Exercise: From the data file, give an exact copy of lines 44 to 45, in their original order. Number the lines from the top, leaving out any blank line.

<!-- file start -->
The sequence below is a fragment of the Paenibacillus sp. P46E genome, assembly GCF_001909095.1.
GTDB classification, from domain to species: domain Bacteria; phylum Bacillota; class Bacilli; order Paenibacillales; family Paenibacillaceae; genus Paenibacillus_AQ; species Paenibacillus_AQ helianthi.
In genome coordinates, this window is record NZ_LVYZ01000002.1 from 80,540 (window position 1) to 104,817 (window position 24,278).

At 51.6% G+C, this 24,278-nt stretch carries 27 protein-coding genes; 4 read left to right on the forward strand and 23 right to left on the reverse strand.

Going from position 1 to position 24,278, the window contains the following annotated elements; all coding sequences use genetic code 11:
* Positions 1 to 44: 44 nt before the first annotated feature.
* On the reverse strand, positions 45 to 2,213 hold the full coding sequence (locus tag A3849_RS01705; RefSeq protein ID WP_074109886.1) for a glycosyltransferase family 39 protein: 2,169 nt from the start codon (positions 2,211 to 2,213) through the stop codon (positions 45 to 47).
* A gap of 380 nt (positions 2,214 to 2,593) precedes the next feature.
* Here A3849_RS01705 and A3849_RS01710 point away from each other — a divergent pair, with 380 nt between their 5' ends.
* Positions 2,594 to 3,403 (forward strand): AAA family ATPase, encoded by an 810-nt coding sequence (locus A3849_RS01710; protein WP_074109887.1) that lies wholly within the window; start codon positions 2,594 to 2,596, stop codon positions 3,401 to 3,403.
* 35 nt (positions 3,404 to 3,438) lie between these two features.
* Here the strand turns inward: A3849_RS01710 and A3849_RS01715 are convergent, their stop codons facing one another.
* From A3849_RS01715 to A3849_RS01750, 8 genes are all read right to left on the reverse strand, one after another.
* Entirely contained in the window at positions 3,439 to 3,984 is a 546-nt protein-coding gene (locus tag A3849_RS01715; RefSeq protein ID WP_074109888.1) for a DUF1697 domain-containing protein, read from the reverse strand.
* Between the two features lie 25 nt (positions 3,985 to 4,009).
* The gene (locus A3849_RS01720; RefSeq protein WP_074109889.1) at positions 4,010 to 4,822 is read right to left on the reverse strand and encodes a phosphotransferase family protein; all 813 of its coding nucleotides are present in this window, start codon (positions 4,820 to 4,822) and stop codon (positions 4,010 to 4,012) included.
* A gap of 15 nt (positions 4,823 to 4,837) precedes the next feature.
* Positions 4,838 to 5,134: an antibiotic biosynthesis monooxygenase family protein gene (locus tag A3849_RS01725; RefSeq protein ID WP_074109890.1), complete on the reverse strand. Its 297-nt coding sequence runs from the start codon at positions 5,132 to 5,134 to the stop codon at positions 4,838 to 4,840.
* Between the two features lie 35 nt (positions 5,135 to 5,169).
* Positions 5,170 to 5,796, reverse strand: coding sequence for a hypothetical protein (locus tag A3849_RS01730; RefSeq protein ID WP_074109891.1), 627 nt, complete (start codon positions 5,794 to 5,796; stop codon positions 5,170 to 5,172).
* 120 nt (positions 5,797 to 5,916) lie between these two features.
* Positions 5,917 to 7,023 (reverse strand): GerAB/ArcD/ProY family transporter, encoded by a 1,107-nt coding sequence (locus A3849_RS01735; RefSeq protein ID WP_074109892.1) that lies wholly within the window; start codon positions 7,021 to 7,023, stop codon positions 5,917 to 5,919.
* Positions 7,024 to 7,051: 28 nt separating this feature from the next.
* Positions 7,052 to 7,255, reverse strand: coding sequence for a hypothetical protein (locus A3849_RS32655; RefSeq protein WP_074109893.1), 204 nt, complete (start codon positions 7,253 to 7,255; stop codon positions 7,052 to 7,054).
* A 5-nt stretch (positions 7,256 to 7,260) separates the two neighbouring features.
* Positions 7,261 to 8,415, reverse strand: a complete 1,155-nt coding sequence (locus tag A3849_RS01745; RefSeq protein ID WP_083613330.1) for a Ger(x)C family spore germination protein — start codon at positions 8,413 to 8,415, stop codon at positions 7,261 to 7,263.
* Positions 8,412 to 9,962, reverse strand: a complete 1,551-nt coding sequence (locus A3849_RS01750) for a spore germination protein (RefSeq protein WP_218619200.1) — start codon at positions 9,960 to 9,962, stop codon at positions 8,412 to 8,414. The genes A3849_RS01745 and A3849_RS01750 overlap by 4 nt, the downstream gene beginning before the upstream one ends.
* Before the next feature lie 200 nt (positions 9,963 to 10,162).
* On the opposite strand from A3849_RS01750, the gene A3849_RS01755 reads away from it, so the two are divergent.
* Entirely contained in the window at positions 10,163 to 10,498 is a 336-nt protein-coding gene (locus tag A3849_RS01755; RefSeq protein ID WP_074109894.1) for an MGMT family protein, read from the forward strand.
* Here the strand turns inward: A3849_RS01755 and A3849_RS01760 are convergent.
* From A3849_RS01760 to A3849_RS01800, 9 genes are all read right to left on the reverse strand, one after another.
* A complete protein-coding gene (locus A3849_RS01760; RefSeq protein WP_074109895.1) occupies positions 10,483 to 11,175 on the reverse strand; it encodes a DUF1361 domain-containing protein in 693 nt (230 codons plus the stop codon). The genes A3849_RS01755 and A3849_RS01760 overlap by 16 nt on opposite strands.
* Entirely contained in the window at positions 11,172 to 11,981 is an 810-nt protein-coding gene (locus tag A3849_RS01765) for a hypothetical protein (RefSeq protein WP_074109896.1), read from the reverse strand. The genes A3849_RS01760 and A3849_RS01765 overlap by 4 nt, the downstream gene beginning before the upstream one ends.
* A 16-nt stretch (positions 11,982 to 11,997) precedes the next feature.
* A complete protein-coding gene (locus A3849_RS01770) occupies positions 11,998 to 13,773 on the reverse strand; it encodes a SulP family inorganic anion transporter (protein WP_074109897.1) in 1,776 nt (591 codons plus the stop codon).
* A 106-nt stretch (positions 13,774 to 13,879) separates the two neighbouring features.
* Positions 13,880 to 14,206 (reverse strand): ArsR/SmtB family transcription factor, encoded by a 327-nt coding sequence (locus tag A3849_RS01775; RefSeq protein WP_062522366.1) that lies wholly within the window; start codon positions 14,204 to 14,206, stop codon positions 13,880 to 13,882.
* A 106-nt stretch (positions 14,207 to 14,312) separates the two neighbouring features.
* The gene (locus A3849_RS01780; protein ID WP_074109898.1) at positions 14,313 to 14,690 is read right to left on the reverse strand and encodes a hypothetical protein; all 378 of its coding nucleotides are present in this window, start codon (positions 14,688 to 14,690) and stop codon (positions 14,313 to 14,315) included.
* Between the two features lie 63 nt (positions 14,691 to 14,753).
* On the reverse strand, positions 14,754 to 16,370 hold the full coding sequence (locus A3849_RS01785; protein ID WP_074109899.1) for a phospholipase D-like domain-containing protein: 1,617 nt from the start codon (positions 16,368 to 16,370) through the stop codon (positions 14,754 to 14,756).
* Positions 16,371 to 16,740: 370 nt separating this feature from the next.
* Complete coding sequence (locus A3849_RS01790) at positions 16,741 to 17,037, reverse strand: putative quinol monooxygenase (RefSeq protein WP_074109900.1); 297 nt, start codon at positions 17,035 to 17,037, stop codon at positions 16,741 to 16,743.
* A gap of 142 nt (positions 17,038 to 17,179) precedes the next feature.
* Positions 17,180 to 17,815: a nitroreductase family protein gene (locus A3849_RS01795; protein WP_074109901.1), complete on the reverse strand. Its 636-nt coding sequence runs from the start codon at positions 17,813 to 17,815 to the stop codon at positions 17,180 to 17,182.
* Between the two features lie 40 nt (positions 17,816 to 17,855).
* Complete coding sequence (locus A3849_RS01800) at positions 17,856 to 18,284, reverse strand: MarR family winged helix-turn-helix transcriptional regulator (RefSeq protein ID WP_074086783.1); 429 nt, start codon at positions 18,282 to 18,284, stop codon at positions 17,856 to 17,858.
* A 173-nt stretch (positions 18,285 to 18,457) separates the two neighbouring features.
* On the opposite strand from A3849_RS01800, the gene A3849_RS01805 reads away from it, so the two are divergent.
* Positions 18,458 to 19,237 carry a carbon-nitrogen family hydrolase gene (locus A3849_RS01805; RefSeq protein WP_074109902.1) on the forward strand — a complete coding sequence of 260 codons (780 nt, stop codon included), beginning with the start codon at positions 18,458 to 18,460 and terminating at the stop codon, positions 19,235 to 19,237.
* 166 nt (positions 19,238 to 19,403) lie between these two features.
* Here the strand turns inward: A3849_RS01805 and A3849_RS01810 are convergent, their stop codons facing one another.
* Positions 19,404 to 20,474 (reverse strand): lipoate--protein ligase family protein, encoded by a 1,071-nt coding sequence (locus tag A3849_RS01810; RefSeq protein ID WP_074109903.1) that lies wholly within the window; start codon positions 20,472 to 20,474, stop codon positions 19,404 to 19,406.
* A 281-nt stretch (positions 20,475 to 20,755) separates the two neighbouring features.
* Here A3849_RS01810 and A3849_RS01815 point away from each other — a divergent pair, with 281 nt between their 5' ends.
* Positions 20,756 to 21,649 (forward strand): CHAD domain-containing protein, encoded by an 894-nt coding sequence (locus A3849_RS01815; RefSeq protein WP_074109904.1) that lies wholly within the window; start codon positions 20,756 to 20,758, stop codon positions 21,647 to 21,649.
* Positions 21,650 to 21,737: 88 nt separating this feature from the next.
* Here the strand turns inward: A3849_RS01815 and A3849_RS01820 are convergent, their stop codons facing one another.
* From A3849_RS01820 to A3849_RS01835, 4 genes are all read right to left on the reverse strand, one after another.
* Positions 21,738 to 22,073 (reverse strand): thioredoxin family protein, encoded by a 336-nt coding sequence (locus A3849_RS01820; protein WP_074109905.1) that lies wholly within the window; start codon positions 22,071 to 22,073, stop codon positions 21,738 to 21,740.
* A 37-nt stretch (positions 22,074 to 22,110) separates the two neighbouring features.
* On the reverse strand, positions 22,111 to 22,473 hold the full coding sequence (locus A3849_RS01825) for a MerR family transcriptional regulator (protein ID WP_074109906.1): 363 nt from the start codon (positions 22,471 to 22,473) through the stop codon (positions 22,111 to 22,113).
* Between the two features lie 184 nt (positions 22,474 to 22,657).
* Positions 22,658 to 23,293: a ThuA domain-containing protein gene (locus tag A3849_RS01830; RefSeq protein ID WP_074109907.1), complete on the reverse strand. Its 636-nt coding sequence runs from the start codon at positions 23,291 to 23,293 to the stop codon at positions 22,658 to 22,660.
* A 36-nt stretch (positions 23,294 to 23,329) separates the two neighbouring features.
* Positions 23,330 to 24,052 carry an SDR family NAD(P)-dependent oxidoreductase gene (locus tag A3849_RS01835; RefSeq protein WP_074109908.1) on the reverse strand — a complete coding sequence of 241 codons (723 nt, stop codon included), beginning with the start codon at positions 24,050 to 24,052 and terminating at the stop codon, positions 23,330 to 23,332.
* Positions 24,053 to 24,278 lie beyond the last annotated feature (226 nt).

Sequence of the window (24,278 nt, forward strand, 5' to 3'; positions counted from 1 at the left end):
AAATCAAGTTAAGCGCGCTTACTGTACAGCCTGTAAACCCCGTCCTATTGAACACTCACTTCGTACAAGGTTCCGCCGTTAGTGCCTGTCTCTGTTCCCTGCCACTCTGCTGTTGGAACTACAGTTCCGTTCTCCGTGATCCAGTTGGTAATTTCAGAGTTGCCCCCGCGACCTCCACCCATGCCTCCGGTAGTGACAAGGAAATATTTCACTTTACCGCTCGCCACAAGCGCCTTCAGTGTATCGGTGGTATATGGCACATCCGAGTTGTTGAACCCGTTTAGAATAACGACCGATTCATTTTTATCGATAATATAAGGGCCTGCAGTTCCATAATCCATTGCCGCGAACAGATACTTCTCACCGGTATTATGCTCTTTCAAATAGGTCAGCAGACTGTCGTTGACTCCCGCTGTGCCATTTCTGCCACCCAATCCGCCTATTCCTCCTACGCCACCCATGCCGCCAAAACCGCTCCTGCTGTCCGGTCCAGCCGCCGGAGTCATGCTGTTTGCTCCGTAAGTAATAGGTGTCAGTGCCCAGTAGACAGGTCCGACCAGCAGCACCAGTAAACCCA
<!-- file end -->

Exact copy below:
* Complete coding sequence (locus A3849_RS01790) at positions 16,741 to 17,037, reverse strand: putative quinol monooxygenase (RefSeq protein WP_074109900.1); 297 nt, start codon at positions 17,035 to 17,037, stop codon at positions 16,741 to 16,743.
* A gap of 142 nt (positions 17,038 to 17,179) precedes the next feature.